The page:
When reading a new book about veganism, I always feel compelled to ask “What new light on veganism does this author have to shed?”. While reading Once Upon A Time We Ate Animals by Roanne van Voorst, I found myself returning to this question. The book provides a nonfiction account of vegan living while interspersed with scenes from a fictitious vegan future. The concept of a vegan future has been imagined by many already. Similarly, overviews of why a vegan future is necessary to address ever-present social and environmental issues are standard talking points of the vegan activist. Yes, animals do feel pain. Yes, ditching factory farming is an essential step to address climate change. These are facts that vegans are familiar with. Once again, when asking myself what new light Once Upon A Time We Ate Animals has to shed on veganism, it appears the answer is none.
Voorst’s work does not contribute anything new to the field of vegan writing while repeatedly falling into the trappings of vegan toxicity. Voorst’s repeated body shaming is particularly notable. There is no vegan body type. Vegans come in all shapes and sizes. And yet, Voorst both uses the turn of phrase “fat as a whale” when referring to “unhealthy” vegan diets and (in an embarrassingly titled chapter) refers to individuals living Voorst-approved lifestyles as “…Sexy as Fuck”. With that said, I struggle to determine who Once Upon a Time We Ate Animals is for. Prospective vegans will be turned off by Voorst’s sarcastic condescension and current vegans will find little information they do not already have.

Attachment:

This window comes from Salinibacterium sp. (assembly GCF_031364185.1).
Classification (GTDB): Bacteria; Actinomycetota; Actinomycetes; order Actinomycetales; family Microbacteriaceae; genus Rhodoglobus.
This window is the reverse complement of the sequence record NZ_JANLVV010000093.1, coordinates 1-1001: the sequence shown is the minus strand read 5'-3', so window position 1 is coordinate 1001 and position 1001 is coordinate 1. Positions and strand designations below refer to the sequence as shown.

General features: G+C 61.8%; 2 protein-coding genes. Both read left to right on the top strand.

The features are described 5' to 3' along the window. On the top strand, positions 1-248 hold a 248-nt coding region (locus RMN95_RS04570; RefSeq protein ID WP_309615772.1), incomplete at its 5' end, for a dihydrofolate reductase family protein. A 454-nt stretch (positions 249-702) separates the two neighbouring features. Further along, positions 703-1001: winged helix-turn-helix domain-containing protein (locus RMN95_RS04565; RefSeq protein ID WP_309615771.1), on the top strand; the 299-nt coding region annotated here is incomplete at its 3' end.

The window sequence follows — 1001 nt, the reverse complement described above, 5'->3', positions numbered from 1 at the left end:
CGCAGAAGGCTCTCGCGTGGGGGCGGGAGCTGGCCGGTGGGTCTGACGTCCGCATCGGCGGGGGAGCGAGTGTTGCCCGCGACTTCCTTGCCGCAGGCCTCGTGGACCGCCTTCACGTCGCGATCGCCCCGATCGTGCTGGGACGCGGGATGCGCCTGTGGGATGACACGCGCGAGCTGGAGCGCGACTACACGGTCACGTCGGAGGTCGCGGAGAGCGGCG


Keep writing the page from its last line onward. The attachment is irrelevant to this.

By far the worst chapters of Once Upon A Time We Ate Animals are those that portray a theoretical vegan future. A future in which schoolchildren are taught about the inhumanity of factory farming and elders must answer for their past animal consumption. Though this is an interesting concept, Voorst’s narrative falls victim to a poor execution. Scenes of this imagined future are forced, filled with awkward dialogue, and so glaring that they border on parody. Any self-aware, reflective vegan is sure to feel at least a little embarrassment reading Voorst’s imagined future. And, with this said, any self-aware, reflective vegan should look elsewhere for vegan literature.